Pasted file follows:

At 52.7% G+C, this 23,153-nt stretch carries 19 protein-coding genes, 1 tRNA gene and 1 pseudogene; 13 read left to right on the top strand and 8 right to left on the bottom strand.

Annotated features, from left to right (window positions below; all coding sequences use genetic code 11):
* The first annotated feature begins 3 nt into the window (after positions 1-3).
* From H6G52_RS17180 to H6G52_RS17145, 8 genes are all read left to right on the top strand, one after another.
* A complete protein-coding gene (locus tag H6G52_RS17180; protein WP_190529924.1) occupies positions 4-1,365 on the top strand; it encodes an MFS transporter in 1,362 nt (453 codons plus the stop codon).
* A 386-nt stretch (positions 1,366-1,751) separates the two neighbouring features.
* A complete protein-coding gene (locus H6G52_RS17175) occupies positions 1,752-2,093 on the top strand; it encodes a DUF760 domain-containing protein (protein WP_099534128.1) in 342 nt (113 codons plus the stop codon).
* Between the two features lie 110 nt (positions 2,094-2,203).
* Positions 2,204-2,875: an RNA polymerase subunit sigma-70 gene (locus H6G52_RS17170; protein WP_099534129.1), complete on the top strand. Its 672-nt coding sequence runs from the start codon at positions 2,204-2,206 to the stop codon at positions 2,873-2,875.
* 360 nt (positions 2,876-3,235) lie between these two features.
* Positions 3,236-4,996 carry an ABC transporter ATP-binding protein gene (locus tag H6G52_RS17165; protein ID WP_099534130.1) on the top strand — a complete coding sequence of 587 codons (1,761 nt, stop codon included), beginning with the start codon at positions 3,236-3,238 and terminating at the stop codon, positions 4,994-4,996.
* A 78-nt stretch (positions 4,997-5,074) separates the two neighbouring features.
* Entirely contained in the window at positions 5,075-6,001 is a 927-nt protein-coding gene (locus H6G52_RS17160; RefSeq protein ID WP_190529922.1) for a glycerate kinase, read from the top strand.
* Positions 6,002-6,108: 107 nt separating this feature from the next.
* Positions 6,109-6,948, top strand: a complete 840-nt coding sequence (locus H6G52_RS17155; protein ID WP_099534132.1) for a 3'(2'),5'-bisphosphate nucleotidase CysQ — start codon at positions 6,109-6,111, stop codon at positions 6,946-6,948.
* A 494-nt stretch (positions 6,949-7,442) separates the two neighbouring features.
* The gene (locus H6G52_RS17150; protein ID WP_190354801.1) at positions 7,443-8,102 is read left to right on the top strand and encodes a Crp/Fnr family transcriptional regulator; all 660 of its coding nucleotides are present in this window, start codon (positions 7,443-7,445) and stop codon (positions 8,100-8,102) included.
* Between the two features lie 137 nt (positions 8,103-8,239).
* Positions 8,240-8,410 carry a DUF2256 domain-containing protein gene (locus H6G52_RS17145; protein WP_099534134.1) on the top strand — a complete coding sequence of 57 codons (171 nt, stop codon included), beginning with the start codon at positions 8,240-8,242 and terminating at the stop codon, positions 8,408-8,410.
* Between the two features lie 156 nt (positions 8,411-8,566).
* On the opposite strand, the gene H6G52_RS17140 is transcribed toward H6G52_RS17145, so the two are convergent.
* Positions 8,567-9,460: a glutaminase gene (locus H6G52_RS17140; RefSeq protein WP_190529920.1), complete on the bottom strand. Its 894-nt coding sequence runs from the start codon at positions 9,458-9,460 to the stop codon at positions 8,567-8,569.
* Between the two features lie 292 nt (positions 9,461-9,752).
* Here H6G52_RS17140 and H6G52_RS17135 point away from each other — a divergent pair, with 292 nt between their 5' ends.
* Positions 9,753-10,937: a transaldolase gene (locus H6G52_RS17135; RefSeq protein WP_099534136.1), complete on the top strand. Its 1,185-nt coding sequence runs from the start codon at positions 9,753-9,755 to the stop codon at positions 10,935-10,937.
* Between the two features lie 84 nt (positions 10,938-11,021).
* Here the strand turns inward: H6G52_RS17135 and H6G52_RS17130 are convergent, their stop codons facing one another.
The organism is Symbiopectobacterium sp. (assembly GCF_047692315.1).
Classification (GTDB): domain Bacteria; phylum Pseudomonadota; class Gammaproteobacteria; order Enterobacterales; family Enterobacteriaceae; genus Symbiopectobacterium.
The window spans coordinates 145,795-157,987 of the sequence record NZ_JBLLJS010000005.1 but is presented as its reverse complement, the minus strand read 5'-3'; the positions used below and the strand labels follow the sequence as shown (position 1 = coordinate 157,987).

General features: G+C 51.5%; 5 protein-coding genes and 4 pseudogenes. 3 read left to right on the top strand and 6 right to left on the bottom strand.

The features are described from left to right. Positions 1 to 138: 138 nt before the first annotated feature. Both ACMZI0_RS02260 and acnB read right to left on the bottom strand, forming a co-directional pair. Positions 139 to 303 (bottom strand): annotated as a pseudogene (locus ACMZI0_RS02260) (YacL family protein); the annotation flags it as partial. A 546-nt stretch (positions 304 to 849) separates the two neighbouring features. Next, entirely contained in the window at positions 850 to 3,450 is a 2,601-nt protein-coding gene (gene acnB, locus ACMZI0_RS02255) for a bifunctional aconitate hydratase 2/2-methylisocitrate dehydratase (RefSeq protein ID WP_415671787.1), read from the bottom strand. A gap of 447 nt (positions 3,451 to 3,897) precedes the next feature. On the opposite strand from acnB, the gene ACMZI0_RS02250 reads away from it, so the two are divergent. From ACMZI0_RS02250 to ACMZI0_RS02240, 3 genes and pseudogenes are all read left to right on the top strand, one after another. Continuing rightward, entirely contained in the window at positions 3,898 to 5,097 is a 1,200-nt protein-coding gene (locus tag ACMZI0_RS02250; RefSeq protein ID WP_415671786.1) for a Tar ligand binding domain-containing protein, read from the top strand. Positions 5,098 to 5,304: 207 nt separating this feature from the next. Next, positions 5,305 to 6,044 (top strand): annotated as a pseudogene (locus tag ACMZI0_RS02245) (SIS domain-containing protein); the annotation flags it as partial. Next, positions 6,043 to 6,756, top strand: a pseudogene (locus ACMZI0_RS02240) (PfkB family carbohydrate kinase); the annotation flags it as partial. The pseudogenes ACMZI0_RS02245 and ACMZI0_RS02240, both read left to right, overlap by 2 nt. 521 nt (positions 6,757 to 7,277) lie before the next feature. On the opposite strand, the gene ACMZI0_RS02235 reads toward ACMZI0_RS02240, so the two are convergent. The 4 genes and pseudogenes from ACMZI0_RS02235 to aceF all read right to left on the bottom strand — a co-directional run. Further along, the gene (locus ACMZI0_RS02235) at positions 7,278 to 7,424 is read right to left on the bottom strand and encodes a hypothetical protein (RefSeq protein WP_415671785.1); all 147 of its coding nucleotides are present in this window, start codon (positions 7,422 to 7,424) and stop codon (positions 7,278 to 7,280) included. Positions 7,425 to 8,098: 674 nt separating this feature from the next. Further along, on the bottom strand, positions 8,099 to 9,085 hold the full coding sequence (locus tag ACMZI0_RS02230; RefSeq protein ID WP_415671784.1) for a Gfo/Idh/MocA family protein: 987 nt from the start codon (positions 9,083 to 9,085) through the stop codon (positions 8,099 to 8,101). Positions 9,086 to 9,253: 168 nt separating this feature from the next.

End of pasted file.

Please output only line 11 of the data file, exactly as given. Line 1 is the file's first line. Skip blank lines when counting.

* Positions 3,236-4,996 carry an ABC transporter ATP-binding protein gene (locus tag H6G52_RS17165; protein ID WP_099534130.1) on the top strand — a complete coding sequence of 587 codons (1,761 nt, stop codon included), beginning with the start codon at positions 3,236-3,238 and terminating at the stop codon, positions 4,994-4,996.